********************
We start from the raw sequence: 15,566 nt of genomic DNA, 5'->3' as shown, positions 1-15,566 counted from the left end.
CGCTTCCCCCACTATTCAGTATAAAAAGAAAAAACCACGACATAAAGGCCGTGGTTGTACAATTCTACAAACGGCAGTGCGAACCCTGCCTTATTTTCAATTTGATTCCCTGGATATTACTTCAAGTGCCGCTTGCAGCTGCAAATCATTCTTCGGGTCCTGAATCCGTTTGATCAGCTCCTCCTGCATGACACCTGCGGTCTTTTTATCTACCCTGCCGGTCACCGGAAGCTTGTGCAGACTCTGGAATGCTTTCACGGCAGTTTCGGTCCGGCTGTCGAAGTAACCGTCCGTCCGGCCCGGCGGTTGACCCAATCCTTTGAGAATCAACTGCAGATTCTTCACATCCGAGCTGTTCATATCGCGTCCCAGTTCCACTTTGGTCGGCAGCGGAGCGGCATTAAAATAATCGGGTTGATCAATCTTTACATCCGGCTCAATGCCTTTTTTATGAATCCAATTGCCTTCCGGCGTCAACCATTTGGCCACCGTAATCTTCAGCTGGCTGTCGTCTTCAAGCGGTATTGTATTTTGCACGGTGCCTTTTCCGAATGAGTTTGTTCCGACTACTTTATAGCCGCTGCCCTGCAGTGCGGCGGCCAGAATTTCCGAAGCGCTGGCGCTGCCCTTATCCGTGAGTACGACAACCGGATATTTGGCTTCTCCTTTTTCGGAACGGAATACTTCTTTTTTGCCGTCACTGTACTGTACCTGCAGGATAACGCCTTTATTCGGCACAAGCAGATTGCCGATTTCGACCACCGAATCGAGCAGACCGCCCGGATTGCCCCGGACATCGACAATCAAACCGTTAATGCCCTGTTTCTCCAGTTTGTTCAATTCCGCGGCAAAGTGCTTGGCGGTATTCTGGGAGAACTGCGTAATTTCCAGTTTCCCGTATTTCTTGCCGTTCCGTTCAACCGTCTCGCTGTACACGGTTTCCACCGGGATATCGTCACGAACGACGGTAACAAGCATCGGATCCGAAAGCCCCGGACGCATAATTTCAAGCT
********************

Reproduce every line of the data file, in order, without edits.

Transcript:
We start from the raw sequence: 15,566 nt of genomic DNA, 5'->3' as shown, positions 1-15,566 counted from the left end.
CGCTTCCCCCACTATTCAGTATAAAAAGAAAAAACCACGACATAAAGGCCGTGGTTGTACAATTCTACAAACGGCAGTGCGAACCCTGCCTTATTTTCAATTTGATTCCCTGGATATTACTTCAAGTGCCGCTTGCAGCTGCAAATCATTCTTCGGGTCCTGAATCCGTTTGATCAGCTCCTCCTGCATGACACCTGCGGTCTTTTTATCTACCCTGCCGGTCACCGGAAGCTTGTGCAGACTCTGGAATGCTTTCACGGCAGTTTCGGTCCGGCTGTCGAAGTAACCGTCCGTCCGGCCCGGCGGTTGACCCAATCCTTTGAGAATCAACTGCAGATTCTTCACATCCGAGCTGTTCATATCGCGTCCCAGTTCCACTTTGGTCGGCAGCGGAGCGGCATTAAAATAATCGGGTTGATCAATCTTTACATCCGGCTCAATGCCTTTTTTATGAATCCAATTGCCTTCCGGCGTCAACCATTTGGCCACCGTAATCTTCAGCTGGCTGTCGTCTTCAAGCGGTATTGTATTTTGCACGGTGCCTTTTCCGAATGAGTTTGTTCCGACTACTTTATAGCCGCTGCCCTGCAGTGCGGCGGCCAGAATTTCCGAAGCGCTGGCGCTGCCCTTATCCGTGAGTACGACAACCGGATATTTGGCTTCTCCTTTTTCGGAACGGAATACTTCTTTTTTGCCGTCACTGTACTGTACCTGCAGGATAACGCCTTTATTCGGCACAAGCAGATTGCCGATTTCGACCACCGAATCGAGCAGACCGCCCGGATTGCCCCGGACATCGACAATCAAACCGTTAATGCCCTGTTTCTCCAGTTTGTTCAATTCCGCGGCAAAGTGCTTGGCGGTATTCTGGGAGAACTGCGTAATTTCCAGTTTCCCGTATTTCTTGCCGTTCCGTTCAACCGTCTCGCTGTACACGGTTTCCACCGGGATATCGTCACGAACGACGGTAACAAGCATCGGATCCGAAAGCCCCGGACGCATAATTTCAAGCT